Stitch and Bear

A long-running Irish blog with reviews of the best restaurants in Dublin and throughout Ireland. Some wine and cocktails thrown in for good measure!

Thursday, June 16, 2011

Campo Viejo Tapas Trail

Studies into the DNA of ancient Europe have revealed a close genetic link between the Basque people of Northern Spain and the westerners of Ireland. It's a pity that the ancient travelling farmer-gatherers didn't bring more of good Spanish cooking with them as Irish cuisine might have turned out a bit better. I like my bacon and cabbage but I think that Serrano ham with Manchego cheese has the edge.

In modern times, the Spanish have decided to target the capital city, Dublin, and tapas are the weapon of choice. Spanish tapas bars are booming in the city, and many restaurants now offer tapas-style plates to go with your wine. How things have changed. Now, in a celebration of Spanish food and wine, Campo Viejo are offering a chance to exerience a tapas trail around Dublin during the month of June. (I received tickets to attend a complementary session of this event courtesy of Conway Communications and the Irish Food Bloggers Association).

The structure of the tapas trail is simple. Over the course of approximately 3 hours, groups of 20 people will be taken on a guided walking tour of 5 tapas restaurants in Dublin. At each location, there is a chance to sample the best tapas on offer from each location as well as enjoying some Campo Viejo Rioja wines. Tickets cost an amazingly good value €20, with some music, dancing and chat thrown in for good measure.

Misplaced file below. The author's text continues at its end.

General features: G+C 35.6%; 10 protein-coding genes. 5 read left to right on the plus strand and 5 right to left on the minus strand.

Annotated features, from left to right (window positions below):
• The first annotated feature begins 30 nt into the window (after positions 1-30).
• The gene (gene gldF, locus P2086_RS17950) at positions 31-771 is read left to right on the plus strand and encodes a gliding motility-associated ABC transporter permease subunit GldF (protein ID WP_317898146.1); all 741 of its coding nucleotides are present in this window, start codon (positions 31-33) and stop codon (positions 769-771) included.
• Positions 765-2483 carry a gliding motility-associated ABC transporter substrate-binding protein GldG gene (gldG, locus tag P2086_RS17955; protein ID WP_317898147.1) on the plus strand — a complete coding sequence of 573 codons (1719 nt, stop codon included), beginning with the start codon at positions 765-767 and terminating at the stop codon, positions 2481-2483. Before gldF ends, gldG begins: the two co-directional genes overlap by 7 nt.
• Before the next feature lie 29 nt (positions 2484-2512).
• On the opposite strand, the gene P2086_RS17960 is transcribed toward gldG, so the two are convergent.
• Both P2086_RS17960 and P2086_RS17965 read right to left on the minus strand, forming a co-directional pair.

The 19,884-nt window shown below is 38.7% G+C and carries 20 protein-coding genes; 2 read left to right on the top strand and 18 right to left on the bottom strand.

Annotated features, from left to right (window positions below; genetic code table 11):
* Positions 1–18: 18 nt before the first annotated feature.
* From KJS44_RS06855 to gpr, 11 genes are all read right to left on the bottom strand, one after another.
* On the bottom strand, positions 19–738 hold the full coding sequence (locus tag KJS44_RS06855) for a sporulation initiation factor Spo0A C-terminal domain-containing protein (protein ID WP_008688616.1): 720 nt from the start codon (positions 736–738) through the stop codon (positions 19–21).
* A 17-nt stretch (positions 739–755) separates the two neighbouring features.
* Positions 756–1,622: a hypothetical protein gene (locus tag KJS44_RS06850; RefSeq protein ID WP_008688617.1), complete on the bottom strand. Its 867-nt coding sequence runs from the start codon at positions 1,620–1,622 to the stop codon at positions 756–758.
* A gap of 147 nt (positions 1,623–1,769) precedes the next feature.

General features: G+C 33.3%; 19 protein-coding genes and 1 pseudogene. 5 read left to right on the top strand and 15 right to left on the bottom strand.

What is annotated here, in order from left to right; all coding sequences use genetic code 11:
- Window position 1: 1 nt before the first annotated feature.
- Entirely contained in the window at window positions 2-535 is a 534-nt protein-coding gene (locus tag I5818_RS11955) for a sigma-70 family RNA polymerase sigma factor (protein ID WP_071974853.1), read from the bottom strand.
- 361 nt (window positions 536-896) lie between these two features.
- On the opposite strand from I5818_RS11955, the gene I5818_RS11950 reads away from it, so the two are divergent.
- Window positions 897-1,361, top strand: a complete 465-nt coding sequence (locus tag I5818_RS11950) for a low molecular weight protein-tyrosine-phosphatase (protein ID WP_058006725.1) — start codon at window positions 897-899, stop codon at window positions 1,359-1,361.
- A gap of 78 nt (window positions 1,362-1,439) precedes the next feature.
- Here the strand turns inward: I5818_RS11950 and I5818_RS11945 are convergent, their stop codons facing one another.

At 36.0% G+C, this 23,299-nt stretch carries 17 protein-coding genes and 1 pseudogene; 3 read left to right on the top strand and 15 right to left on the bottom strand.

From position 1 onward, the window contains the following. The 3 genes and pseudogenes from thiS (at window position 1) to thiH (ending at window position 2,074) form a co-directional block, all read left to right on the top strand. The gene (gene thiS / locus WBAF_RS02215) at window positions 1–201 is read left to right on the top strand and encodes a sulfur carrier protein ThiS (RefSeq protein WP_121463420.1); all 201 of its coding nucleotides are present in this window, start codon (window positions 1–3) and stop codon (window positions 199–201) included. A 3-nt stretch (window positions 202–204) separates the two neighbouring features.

We kicked off on a sunny Saturday afternoon at Salamanca on St. Andrew's Street. We got a chance to get to know each other before our guide kicked off the proceedings. We were treated to some fantastic flamenco dancing before the chef came out from the kitchen to present us with our selection. We could choose from delectable-looking mini-burgers made from pork cheeks, bright saffron-coloured seafood paella or a smoked salmon Russian salad. Of course all this was washed down with plenty of red wine!

Pork cheek burgers with bacon & Teriyaki mayonnaise at Salamanca
Classic seafood paella at Salamanca
Flamenco dancing at Salamanca
All this choice does present you with one dilemma. You have got to resist the temptation to eat too much at the first location as there's plenty more to come. From Salamanca, we moved to the stylish Bar Pintxo in the middle of Temple Bar. Here, we were greeted by Franc, the charming French manager, who explained the history of the Port House, Bar Pintxo and the new Porthouse Iberico to us. He explained how the managers of the different restaurants take turns to rotate between the different venues in order to keep things fresh and interesting. His enthusiasm and enjoyment for his work was clear, as was ours when the tapas plates arrived from the kitchen.
The charming Frenchman at Bar Pintxo
Tapas selection at Bar Pintxo
Our tapas came as one plate, featuring Brochette de Pollo (marinated chicken skewers), Garbanzos con Morcilla y Espinacas (Chickpeas with Black Pudding & Spinach) and finally Lomo en abodo (Pimenton Pork). I am not a chickpea fan, but this chickpea dist wowed me with delicious flavours, plump sultanas and pine nuts. Second on my list of favourites was the pork sandwich with the bread soaked in tasty garlic juices.